Online Computation with Untrusted Advice

Spyros Angelopoulos, Christoph Dürr, Shendan Jin, Shahin Kamali, Marc Renault, Michael Wagner
2020 Innovations in Theoretical Computer Science  
The advice model of online computation captures the setting in which the online algorithm is given some partial information concerning the request sequence. This paradigm allows to establish tradeoffs between the amount of this additional information and the performance of the online algorithm. However, unlike real life in which advice is a recommendation that we can choose to follow or to ignore based on trustworthiness, in the current advice model, the online algorithm treats it as
more » ... This means that if the advice is corrupt or, worse, if it comes from a malicious source, the algorithm may perform poorly. In this work, we study online computation in a setting in which the advice is provided by an untrusted source. Our objective is to quantify the impact of untrusted advice so as to design and analyze online algorithms that are robust and perform well even when the advice is generated in a malicious, adversarial manner. To this end, we focus on well-studied online problems such as ski rental, online bidding, bin packing, and list update. For ski-rental and online bidding, we show how to obtain algorithms that are Pareto-optimal with respect to the competitive ratios achieved; this improves upon the framework of Purohit et al. [NeurIPS 2018] in which Pareto-optimality is not necessarily guaranteed. For bin packing and list update, we give online algorithms with worst-case tradeoffs in their competitiveness, depending on whether the advice is trusted or not; this is motivated by work of Lykouris and Vassilvitskii [ICML 2018] on the paging problem, but in which the competitiveness depends on the reliability of the advice. Furthermore, we demonstrate how to prove lower bounds, within this model, on the tradeoff between the number of advice bits and the competitiveness of any online algorithm. Last, we study the effect of randomization: here we show that for ski-rental there is a randomized algorithm that Pareto-dominates any deterministic algorithm with advice of any size. We also show that a single random bit is not always inferior to a single advice bit, as it happens in the standard model. ACM Subject Classification Theory of computation → Online algorithms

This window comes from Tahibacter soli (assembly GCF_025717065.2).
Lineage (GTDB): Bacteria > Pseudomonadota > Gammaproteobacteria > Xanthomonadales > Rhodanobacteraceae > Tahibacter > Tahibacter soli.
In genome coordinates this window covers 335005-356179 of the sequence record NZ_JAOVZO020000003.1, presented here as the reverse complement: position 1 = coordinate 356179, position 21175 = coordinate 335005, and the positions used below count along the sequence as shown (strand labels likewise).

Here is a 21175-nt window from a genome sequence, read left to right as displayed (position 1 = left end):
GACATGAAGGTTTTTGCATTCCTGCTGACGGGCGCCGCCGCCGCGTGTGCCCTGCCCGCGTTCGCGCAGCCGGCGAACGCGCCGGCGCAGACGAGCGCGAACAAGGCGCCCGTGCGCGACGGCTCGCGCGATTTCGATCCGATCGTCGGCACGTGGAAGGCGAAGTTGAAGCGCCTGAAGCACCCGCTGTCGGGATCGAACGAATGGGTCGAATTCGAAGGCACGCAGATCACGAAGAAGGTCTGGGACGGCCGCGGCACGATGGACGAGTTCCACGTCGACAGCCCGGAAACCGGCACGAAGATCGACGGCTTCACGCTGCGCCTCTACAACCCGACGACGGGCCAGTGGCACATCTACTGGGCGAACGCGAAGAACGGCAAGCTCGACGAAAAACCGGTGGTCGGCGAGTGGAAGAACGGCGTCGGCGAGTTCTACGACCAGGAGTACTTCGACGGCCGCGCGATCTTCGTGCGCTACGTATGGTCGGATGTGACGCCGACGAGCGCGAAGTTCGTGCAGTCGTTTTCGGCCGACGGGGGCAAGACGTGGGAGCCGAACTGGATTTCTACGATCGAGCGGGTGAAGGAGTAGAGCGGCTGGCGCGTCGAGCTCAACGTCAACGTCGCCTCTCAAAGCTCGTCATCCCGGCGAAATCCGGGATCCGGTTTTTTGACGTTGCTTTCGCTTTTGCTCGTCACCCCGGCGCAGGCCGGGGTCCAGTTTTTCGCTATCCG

doi:10.4230/lipics.itcs.2020.52 dblp:conf/innovations/0001DJKR20 fatcat:5b3dvma6g5b4flw3boz6m7wjde